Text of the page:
ST. PETERSBURG — An appellate court has rejected former mayoral candidate Kathleen Ford's attempt to stop the city from demolishing the inverted pyramid Pier.
The state's 2nd District Court of Appeal upheld Pinellas-Pasco Circuit Judge Jack Day's ruling against Ford's bid to force a referendum on the 1973 structure and to get a temporary injunction to prevent it from being torn down. The decision came without comments.
"It's disappointing, but we respect the court's ruling," Ford said Wednesday.
Ford had asserted that the city's charter required a referendum before the Pier — part of the city's protected downtown waterfront — could be demolished.
Joseph Patner, the city's head litigator, said the court vindicated the advice City Attorney John Wolfe gave the City Council almost two years ago.
"If that position had prevailed, anything the city would have wanted to upgrade would require a referendum, any park or waterfront structure, whether we were talking about a park bench, a restroom or soccer field," Patner said. "In effect, it would have shut down any attempt by the city to replace or repair its infrastructure."
But Ford's fight could continue.
"I think that there are a lot of folks who are very much concerned about our beautiful waterfront, so I will be working with others to see what else we can do to protect the waterfront," she said.
Ford sued the city more than a year ago after the council dismissed an attempt by the group voteonthepier.com to force a public vote on the Pier's fate. The group collected more than 20,000 signatures.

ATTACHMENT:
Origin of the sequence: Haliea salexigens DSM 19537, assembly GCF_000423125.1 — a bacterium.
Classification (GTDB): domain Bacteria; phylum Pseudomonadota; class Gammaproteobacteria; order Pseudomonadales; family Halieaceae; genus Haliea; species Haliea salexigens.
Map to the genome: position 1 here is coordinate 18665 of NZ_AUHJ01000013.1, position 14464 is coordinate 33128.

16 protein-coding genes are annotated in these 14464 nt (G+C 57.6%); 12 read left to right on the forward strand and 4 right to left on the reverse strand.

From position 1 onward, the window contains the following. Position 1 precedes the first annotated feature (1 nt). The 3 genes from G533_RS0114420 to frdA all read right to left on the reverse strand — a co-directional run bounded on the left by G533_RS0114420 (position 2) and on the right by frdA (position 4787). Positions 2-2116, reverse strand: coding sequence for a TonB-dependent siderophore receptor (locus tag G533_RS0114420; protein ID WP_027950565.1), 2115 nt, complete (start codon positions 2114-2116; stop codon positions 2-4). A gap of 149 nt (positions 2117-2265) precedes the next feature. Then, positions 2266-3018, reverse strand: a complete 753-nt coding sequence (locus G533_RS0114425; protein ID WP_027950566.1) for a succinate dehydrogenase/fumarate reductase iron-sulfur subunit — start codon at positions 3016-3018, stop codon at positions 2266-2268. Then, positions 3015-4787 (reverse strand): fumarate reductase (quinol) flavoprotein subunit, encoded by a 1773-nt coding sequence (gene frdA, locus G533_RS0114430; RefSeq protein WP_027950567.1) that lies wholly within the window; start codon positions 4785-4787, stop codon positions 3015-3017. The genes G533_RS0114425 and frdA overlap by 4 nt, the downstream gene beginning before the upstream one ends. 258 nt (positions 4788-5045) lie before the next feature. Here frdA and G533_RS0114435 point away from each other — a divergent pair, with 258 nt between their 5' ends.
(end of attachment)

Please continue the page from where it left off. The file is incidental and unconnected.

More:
Ford does not rule out another petition.
"I think that is something that folks will look at in conjunction with whatever proposals will be presented to renovate the structurally sound inverted pyramid, a significant St. Petersburg asset," she said, adding that this week's ruling demonstrates that the city's charter needs to be amended to protect the waterfront.
"The city can demolish whatever buildings we have on the waterfront without referendum approval," she said. "This is such an important issue, I believe it was very worthwhile getting a clarification on this issue with this lawsuit and appeal."
The inverted pyramid was closed on May 31, with plans to replace it with a design called the Lens. An August referendum scuttled the controversial design, sending officials back to the drawing board. Mayor-elect Rick Kriseman, who takes office Jan. 2, has said his goal is to have a new design within his first year.
The inverted pyramid was originally slated to be torn down in late summer, but the U.S. Army Corps of Engineers has not yet granted a permit. The city's request incorporated both demolition of the Pier and construction of the now-defeated Lens.
The city has since been advised that it can submit a separate request for demolition, pending a new replacement project, said Chris Ballestra, the city's managing director of development coordination. That has not yet been done.
Waveney Ann Moore can be reached at email@example.com or (727) 892-2283.